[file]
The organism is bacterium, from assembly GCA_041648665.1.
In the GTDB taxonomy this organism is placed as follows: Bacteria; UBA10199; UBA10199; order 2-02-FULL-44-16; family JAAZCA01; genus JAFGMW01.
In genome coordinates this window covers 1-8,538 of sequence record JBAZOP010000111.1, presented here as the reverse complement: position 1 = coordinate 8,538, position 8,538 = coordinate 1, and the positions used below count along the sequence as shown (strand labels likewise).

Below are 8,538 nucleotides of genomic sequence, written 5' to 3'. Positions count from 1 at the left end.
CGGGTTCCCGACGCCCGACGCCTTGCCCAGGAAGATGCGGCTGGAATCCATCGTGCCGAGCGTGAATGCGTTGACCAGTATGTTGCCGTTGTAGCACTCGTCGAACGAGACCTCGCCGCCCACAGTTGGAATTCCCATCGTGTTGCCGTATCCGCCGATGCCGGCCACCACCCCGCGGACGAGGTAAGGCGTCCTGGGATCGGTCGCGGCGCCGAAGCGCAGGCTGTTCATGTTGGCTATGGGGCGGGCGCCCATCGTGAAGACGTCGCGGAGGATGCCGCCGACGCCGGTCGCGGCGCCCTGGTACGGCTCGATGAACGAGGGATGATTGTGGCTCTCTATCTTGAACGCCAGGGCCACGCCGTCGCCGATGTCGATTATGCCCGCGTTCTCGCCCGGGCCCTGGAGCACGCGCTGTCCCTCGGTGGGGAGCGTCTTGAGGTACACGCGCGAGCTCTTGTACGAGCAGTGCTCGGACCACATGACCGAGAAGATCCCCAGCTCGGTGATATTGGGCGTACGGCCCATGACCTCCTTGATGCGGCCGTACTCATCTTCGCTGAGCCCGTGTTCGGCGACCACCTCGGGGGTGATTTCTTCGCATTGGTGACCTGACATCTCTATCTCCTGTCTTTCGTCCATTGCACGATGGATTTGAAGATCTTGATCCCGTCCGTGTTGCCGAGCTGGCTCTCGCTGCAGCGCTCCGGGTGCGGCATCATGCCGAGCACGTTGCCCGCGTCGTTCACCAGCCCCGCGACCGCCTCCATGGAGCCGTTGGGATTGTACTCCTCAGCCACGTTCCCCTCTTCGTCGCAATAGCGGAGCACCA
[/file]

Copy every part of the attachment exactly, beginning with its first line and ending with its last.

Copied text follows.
The organism is bacterium, from assembly GCA_041648665.1.
In the GTDB taxonomy this organism is placed as follows: Bacteria; UBA10199; UBA10199; order 2-02-FULL-44-16; family JAAZCA01; genus JAFGMW01.
In genome coordinates this window covers 1-8,538 of sequence record JBAZOP010000111.1, presented here as the reverse complement: position 1 = coordinate 8,538, position 8,538 = coordinate 1, and the positions used below count along the sequence as shown (strand labels likewise).

Below are 8,538 nucleotides of genomic sequence, written 5' to 3'. Positions count from 1 at the left end.
CGGGTTCCCGACGCCCGACGCCTTGCCCAGGAAGATGCGGCTGGAATCCATCGTGCCGAGCGTGAATGCGTTGACCAGTATGTTGCCGTTGTAGCACTCGTCGAACGAGACCTCGCCGCCCACAGTTGGAATTCCCATCGTGTTGCCGTATCCGCCGATGCCGGCCACCACCCCGCGGACGAGGTAAGGCGTCCTGGGATCGGTCGCGGCGCCGAAGCGCAGGCTGTTCATGTTGGCTATGGGGCGGGCGCCCATCGTGAAGACGTCGCGGAGGATGCCGCCGACGCCGGTCGCGGCGCCCTGGTACGGCTCGATGAACGAGGGATGATTGTGGCTCTCTATCTTGAACGCCAGGGCCACGCCGTCGCCGATGTCGATTATGCCCGCGTTCTCGCCCGGGCCCTGGAGCACGCGCTGTCCCTCGGTGGGGAGCGTCTTGAGGTACACGCGCGAGCTCTTGTACGAGCAGTGCTCGGACCACATGACCGAGAAGATCCCCAGCTCGGTGATATTGGGCGTACGGCCCATGACCTCCTTGATGCGGCCGTACTCATCTTCGCTGAGCCCGTGTTCGGCGACCACCTCGGGGGTGATTTCTTCGCATTGGTGACCTGACATCTCTATCTCCTGTCTTTCGTCCATTGCACGATGGATTTGAAGATCTTGATCCCGTCCGTGTTGCCGAGCTGGCTCTCGCTGCAGCGCTCCGGGTGCGGCATCATGCCGAGCACGTTGCCCGCGTCGTTCACCAGCCCCGCGACCGCCTCCATGGAGCCGTTGGGATTGTACTCCTCAGCCACGTTCCCCTCTTCGTCGCAATAGCGGAGCACCA